Arrés is a small, quiet village that preserves its traditional architecture. It has privileged views of the Berdún channel and the Pyrenees. The tower of Arrés, declared an Asset of Cultural Interest, is the remains of a Gothic-style castle fortress dating from the second half of the 15th century, which, together with the tower of Atarés, defended the left bank of the river Aragón. The tower is built of ashlar stones and has arrow slits – holes for shooting with a bow or crossbow – along its more than ten metres in height. The Arrés complex includes the tower and the parish church of Santa Águeda, which are joined by the only remaining stretch of the old wall that surrounded the village.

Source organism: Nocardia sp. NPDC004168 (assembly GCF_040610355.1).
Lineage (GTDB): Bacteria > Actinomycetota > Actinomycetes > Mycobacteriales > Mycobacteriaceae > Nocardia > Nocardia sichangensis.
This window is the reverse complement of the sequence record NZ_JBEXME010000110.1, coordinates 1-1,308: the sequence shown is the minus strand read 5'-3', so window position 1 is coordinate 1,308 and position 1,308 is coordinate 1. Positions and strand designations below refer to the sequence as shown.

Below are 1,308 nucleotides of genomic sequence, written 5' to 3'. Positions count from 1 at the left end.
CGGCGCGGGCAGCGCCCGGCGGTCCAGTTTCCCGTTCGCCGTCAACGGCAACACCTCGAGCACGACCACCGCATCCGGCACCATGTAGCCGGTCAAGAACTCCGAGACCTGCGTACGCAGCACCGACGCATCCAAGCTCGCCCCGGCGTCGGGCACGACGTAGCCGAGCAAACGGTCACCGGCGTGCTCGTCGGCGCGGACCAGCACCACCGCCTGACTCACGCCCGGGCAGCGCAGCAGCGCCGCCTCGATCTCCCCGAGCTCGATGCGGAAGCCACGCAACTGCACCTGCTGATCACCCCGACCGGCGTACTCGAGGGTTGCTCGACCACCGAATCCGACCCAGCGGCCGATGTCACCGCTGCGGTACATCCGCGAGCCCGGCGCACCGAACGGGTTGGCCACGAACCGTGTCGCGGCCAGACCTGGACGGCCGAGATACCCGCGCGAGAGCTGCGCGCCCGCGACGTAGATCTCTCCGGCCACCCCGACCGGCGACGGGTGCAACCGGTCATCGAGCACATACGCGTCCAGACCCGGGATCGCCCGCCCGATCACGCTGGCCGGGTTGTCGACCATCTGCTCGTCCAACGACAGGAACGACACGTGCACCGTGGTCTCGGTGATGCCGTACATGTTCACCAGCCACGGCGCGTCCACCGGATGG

The rest of the urban area stands out for its curious layout – doorways that give access to streets – and for the presence of monumental, and increasingly rare, truncated cone-shaped chimneys. The history of Arrés is determined by its Jacobean vocation, as the town is at the foot of the Pilgrim’s Way to Santiago de Compostela, on the main route of the Via Tolosana, and has a hostel or hospital run by innkeepers and friends of the Pilgrim’s Way..